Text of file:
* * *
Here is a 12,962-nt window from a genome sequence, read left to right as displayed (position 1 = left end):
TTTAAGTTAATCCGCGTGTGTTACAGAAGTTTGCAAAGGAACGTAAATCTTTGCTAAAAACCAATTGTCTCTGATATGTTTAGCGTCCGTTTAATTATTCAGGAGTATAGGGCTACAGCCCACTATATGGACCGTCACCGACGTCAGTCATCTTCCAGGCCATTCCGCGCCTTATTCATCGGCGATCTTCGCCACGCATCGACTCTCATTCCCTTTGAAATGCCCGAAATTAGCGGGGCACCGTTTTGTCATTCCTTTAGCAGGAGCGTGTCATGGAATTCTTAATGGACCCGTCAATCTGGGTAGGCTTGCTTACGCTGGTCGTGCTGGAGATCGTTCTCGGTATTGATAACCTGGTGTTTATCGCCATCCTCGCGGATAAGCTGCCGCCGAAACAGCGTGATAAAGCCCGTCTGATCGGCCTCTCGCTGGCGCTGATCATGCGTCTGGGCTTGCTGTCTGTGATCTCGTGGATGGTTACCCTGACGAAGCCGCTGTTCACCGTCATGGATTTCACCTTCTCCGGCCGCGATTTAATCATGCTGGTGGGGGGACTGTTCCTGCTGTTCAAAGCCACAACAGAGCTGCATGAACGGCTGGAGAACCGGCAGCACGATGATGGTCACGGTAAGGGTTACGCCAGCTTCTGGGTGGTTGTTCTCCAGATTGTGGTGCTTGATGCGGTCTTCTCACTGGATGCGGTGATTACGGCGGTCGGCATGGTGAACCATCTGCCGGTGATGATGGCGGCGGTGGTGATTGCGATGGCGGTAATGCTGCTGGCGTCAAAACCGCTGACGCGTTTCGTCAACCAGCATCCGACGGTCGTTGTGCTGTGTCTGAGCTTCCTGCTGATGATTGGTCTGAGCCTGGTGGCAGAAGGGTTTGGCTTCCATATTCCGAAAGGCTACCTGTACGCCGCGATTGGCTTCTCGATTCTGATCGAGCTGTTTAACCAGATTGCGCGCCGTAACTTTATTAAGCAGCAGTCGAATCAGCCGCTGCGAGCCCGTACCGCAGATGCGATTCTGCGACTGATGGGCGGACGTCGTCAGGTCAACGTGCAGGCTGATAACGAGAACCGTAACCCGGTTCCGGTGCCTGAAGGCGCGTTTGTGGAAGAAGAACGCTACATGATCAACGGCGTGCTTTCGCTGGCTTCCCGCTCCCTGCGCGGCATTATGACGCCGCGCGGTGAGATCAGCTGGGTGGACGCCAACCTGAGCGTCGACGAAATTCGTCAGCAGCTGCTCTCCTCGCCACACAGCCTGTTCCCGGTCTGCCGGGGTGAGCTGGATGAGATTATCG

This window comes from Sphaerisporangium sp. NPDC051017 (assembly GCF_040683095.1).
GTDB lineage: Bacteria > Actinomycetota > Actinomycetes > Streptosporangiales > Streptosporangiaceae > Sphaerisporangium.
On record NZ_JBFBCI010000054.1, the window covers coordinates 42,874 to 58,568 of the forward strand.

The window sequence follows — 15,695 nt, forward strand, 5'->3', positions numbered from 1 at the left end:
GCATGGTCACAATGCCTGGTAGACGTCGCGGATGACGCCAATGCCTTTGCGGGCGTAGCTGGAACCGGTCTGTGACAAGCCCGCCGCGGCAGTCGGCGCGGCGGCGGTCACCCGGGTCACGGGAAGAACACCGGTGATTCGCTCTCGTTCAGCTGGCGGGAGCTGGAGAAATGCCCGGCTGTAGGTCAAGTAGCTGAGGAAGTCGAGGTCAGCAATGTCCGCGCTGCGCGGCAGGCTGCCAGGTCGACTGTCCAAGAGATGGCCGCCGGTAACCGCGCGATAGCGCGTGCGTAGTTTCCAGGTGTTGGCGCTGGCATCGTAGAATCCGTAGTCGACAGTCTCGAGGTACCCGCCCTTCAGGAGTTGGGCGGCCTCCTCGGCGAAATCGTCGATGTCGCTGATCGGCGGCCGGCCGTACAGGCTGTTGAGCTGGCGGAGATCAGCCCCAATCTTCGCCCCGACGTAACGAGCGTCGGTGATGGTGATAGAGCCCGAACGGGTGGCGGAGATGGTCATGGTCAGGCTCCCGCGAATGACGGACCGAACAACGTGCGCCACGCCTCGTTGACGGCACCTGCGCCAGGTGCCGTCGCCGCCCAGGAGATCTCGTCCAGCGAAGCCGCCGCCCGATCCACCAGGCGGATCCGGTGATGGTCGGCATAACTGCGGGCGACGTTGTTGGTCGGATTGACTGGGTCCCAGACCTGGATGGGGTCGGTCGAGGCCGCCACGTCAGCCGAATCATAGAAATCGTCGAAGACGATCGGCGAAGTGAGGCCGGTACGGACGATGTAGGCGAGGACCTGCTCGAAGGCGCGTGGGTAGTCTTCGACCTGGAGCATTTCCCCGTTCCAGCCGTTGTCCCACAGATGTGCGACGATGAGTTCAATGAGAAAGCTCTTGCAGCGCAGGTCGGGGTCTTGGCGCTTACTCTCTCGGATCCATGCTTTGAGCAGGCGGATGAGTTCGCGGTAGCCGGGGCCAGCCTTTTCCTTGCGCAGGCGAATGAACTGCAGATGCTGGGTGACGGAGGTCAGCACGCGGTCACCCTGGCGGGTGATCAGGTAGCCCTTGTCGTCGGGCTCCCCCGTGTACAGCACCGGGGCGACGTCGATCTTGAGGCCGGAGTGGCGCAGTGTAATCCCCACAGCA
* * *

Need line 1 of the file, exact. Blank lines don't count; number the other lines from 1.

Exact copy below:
Here is a 12,962-nt window from a genome sequence, read left to right as displayed (position 1 = left end):